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Texas Instruments Foundation recognizes 13 local teachers for innovative science, math teaching

STEM Awards have provided more than $750,000 to North Texas teachers in past seven years

Oct 2, 2013

DALLAS, Oct. 2, 2013 /PRNewswire/ -- The Texas Instruments (TI) Foundation presented its Innovations in Science, Technology, Engineering and Math (STEM) Teaching Awards to 13 teachers from the Dallas, Plano, Richardson and Mesquite Independent School Districts (ISD) at a ceremony today at TI's Dallas headquarters.

Since 2007, the TI Foundation has invested more than $750,000 in the STEM Awards program to recognize and help retain excellent teachers in North Texas school districts. 

The awards honor local secondary math and science teachers who consistently demonstrate quality instruction and build student achievement in these critical subjects. Each honoree receives $10,000, of which $5,000 is directly awarded to the teacher. The other $5,000 is to be used at his or her discretion for professional development or instructional technology. The grants are awarded through the Richardson ISD Excellence in Education Foundation, Plano ISD Education Foundation, Mesquite ISD Education Foundation and the Dallas Education Foundation.

This year, more teachers than ever before were recognized as the program expanded to include an additional award for Richardson ISD.

"It's a pleasure to recognize the outstanding work local teachers are doing in the classroom," said Lewis McMahan, chairman of the TI Foundation. "Teachers are powerful instruments for success, not only for companies like TI, but also for our community, our economy and our society."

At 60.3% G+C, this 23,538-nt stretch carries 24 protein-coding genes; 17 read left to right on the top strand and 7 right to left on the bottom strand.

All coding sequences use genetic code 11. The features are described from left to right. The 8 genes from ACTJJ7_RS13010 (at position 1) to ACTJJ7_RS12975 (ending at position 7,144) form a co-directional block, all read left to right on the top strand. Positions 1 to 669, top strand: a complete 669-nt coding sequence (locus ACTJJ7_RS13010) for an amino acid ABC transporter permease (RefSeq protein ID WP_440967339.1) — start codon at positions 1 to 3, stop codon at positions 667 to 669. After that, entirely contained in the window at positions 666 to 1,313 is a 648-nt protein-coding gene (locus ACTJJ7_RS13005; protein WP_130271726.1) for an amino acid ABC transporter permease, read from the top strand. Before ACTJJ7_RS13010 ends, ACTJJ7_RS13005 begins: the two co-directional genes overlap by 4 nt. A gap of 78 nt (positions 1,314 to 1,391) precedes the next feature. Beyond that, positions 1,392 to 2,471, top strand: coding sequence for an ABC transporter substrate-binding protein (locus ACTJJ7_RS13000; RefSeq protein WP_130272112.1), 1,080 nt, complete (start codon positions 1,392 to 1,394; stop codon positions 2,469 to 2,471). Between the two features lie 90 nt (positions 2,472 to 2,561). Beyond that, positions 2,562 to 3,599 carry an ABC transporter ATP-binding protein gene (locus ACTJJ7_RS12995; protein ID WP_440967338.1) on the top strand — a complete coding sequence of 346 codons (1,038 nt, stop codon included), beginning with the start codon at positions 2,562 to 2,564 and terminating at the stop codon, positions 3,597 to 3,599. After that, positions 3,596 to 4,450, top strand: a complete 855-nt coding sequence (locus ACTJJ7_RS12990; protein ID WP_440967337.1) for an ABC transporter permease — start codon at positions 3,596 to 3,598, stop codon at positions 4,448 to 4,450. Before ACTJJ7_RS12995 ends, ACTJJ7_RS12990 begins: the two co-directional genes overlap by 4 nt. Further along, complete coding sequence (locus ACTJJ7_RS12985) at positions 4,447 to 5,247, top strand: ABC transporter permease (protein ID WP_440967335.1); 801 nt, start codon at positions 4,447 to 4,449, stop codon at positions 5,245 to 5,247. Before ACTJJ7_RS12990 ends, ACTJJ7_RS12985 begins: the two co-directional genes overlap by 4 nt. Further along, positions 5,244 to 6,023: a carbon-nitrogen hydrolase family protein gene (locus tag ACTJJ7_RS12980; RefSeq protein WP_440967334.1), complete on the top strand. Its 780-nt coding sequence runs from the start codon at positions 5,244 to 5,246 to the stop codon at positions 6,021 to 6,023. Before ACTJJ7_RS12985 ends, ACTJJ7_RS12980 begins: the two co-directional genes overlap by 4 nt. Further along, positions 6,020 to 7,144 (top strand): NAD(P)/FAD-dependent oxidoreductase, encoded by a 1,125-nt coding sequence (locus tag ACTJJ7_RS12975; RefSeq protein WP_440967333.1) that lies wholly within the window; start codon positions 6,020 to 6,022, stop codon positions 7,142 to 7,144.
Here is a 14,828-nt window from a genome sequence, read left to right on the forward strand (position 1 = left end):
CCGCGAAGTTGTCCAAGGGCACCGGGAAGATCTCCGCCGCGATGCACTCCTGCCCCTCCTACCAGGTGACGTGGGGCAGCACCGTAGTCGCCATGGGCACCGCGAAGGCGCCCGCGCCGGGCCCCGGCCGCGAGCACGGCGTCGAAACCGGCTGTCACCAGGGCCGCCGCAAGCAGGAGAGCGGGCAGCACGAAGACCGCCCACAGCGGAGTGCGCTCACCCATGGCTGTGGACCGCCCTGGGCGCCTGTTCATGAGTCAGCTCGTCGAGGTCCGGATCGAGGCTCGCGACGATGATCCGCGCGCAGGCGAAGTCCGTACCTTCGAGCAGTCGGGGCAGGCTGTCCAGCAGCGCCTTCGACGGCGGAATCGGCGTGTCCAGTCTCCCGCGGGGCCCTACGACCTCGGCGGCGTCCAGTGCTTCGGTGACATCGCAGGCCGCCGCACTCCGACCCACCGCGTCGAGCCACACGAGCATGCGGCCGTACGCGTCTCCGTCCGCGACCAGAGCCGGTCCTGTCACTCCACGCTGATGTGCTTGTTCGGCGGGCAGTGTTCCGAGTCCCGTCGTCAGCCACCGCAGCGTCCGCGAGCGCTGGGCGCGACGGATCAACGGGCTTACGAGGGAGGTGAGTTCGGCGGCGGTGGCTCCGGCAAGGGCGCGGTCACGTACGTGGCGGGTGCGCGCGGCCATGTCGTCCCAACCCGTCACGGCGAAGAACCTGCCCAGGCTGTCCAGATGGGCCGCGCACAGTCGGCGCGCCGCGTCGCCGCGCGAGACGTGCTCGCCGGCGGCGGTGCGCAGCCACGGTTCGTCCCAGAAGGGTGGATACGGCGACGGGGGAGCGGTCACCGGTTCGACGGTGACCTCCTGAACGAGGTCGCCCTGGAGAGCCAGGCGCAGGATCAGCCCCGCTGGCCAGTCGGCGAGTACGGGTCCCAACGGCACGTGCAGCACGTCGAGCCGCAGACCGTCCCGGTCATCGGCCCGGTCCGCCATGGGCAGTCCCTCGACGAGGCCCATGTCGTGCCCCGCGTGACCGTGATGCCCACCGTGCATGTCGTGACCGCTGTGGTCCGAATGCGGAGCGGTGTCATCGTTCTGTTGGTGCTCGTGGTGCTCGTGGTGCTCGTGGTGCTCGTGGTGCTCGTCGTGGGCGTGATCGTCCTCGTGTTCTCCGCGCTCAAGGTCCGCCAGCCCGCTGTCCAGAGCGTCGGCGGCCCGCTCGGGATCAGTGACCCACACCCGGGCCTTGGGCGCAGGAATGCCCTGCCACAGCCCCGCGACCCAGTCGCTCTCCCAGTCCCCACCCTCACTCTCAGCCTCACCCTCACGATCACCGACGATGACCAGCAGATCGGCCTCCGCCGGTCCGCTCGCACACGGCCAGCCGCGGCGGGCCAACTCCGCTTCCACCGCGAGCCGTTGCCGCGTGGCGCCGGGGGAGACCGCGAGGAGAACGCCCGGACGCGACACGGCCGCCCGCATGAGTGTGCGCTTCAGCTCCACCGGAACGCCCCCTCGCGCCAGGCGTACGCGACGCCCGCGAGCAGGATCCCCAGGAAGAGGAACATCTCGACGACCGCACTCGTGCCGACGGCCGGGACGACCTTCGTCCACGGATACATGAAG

Principals nominate teachers for the STEM awards based on criteria, such as demonstrating and documenting teaching effectiveness, establishing classroom innovation, participating in education activities outside the classroom, and encouraging curiosity and increasing interest in STEM subjects among students. Teams within each district review the applications and make classroom observations. A list of finalists is then submitted to the districts' foundations, and winners are selected.

The STEM Awards are just one of many initiatives of the TI Foundation, which has led and supported innovative education programs for decades. Education is the Foundation's primary philanthropic focus, with grants specifically enhancing STEM education and supporting effective teaching.

Workforce projections for 2014 show that 15 of the 20 fastest-growing jobs will require math or science training, and that by 2018 there will be 1.2 million job openings in STEM-related fields, but there will be a shortage of people to fill these jobs.

"These teachers are doing the important work of preparing the next generation of engineers and scientists – planting the first seeds that could develop a new generation of STEM leaders," McMahan said.

The 13 TI Foundation STEM Award recipients for 2013 are:

Dallas ISD
Kirklyn Jackson, A. Maceo Smith New Tech High School, teaches arts and digital media. By combining art and digital media courses together, Jackson creates a unique blend of projects that focus on college readiness and are centered on career opportunities within the technology and art fields.

Samantha Karpienski, Boude Storey Middle School, teaches science. Students in Karpienski's classroom are treated like scientists as they record their daily learning in science journals while they explore exciting and engaging concepts with hands-on projects. Her students outperformed the district on the 2012-2013 semester exams.

Toni Harrison-Kelly, Barack Obama Male Leadership Academy, teaches engineering and technology. Harrison-Kelly's goal is to nurture and develop scientific curiosity so keen that it makes a 15-year-old student choose to forgo video games and television to research robot drive trains or aircraft design.